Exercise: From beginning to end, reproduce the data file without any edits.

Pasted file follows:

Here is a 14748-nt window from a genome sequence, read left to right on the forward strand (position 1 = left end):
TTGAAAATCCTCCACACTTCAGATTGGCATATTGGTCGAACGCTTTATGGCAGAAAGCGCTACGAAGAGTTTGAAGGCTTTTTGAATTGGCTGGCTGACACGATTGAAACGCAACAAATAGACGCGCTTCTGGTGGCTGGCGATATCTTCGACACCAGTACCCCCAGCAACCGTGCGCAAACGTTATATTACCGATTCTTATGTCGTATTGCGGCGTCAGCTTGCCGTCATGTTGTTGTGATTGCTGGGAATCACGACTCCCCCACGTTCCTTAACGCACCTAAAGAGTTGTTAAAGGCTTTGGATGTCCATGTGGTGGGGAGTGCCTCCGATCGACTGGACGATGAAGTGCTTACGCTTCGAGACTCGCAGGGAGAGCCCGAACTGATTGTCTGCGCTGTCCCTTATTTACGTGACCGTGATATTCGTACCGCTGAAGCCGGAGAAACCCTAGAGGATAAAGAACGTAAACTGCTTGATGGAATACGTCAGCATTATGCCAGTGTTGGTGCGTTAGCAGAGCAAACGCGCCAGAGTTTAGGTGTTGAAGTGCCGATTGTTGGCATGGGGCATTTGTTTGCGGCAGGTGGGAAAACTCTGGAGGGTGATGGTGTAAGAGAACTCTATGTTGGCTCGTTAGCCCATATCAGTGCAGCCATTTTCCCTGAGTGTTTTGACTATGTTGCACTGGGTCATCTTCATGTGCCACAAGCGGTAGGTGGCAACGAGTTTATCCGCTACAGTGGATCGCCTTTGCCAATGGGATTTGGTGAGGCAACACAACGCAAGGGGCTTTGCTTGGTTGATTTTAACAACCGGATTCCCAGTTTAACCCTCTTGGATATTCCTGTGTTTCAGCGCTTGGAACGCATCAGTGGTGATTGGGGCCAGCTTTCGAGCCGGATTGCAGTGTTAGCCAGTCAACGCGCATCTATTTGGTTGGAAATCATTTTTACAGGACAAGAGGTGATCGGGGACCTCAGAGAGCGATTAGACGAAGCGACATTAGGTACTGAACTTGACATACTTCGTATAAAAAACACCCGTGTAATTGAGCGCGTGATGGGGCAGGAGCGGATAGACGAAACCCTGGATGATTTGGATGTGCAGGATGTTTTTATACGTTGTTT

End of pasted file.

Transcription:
Here is a 14748-nt window from a genome sequence, read left to right on the forward strand (position 1 = left end):
TTGAAAATCCTCCACACTTCAGATTGGCATATTGGTCGAACGCTTTATGGCAGAAAGCGCTACGAAGAGTTTGAAGGCTTTTTGAATTGGCTGGCTGACACGATTGAAACGCAACAAATAGACGCGCTTCTGGTGGCTGGCGATATCTTCGACACCAGTACCCCCAGCAACCGTGCGCAAACGTTATATTACCGATTCTTATGTCGTATTGCGGCGTCAGCTTGCCGTCATGTTGTTGTGATTGCTGGGAATCACGACTCCCCCACGTTCCTTAACGCACCTAAAGAGTTGTTAAAGGCTTTGGATGTCCATGTGGTGGGGAGTGCCTCCGATCGACTGGACGATGAAGTGCTTACGCTTCGAGACTCGCAGGGAGAGCCCGAACTGATTGTCTGCGCTGTCCCTTATTTACGTGACCGTGATATTCGTACCGCTGAAGCCGGAGAAACCCTAGAGGATAAAGAACGTAAACTGCTTGATGGAATACGTCAGCATTATGCCAGTGTTGGTGCGTTAGCAGAGCAAACGCGCCAGAGTTTAGGTGTTGAAGTGCCGATTGTTGGCATGGGGCATTTGTTTGCGGCAGGTGGGAAAACTCTGGAGGGTGATGGTGTAAGAGAACTCTATGTTGGCTCGTTAGCCCATATCAGTGCAGCCATTTTCCCTGAGTGTTTTGACTATGTTGCACTGGGTCATCTTCATGTGCCACAAGCGGTAGGTGGCAACGAGTTTATCCGCTACAGTGGATCGCCTTTGCCAATGGGATTTGGTGAGGCAACACAACGCAAGGGGCTTTGCTTGGTTGATTTTAACAACCGGATTCCCAGTTTAACCCTCTTGGATATTCCTGTGTTTCAGCGCTTGGAACGCATCAGTGGTGATTGGGGCCAGCTTTCGAGCCGGATTGCAGTGTTAGCCAGTCAACGCGCATCTATTTGGTTGGAAATCATTTTTACAGGACAAGAGGTGATCGGGGACCTCAGAGAGCGATTAGACGAAGCGACATTAGGTACTGAACTTGACATACTTCGTATAAAAAACACCCGTGTAATTGAGCGCGTGATGGGGCAGGAGCGGATAGACGAAACCCTGGATGATTTGGATGTGCAGGATGTTTTTATACGTTGTTT